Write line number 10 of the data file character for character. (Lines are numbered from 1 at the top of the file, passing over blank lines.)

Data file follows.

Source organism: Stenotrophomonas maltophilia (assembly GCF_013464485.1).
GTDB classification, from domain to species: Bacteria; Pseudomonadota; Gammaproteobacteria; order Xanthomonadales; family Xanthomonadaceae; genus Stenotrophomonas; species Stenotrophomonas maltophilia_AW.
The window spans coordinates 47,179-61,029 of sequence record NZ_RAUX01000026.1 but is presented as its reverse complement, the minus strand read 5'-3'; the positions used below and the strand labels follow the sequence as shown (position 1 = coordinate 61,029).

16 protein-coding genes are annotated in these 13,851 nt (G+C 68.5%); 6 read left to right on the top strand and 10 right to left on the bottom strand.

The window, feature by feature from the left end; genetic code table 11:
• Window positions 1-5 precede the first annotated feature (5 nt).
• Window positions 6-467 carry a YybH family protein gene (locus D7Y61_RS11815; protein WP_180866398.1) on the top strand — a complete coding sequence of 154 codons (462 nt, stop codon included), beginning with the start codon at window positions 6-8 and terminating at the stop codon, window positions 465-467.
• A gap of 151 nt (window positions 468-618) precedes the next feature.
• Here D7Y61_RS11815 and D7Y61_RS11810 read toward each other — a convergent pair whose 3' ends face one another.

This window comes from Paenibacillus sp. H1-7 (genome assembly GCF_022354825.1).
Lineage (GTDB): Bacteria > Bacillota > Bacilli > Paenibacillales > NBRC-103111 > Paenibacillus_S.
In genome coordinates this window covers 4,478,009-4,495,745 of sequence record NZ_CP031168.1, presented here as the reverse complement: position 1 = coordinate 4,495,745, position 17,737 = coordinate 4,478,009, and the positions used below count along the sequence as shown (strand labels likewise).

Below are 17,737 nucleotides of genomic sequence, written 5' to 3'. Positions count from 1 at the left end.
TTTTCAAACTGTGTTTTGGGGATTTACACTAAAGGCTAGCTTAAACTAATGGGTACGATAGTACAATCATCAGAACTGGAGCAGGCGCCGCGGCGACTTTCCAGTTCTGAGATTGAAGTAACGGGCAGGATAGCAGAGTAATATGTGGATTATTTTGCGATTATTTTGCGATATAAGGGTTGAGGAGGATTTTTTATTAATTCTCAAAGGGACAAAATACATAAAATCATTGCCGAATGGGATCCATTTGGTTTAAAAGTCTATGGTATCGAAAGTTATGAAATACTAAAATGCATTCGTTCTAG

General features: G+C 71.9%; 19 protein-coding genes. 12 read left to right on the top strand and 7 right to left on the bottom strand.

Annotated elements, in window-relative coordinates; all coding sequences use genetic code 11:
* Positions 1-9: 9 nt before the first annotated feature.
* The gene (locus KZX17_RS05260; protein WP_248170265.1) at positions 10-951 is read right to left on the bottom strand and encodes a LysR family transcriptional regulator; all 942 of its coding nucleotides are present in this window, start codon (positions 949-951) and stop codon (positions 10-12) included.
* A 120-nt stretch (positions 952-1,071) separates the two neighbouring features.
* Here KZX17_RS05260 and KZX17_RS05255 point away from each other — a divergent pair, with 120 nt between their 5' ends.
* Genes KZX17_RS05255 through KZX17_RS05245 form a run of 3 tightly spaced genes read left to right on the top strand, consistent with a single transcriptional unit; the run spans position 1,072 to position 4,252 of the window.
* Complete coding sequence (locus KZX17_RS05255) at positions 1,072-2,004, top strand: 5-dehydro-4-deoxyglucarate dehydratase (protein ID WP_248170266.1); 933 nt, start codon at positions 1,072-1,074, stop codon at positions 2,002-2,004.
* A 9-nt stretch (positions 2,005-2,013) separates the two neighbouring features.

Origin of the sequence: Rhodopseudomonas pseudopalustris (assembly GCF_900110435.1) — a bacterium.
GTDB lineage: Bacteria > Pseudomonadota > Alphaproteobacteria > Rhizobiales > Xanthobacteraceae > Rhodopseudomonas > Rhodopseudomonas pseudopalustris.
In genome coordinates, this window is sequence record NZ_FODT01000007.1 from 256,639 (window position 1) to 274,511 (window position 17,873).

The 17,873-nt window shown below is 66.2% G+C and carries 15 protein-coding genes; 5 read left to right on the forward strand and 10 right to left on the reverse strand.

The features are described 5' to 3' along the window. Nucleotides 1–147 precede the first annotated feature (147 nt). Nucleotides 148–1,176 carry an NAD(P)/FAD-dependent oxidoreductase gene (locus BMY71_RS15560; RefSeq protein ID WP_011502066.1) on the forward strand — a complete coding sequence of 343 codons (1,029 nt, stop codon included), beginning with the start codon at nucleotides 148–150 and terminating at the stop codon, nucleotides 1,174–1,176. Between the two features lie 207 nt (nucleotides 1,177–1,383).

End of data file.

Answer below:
This window comes from Paenibacillus sp. H1-7 (genome assembly GCF_022354825.1).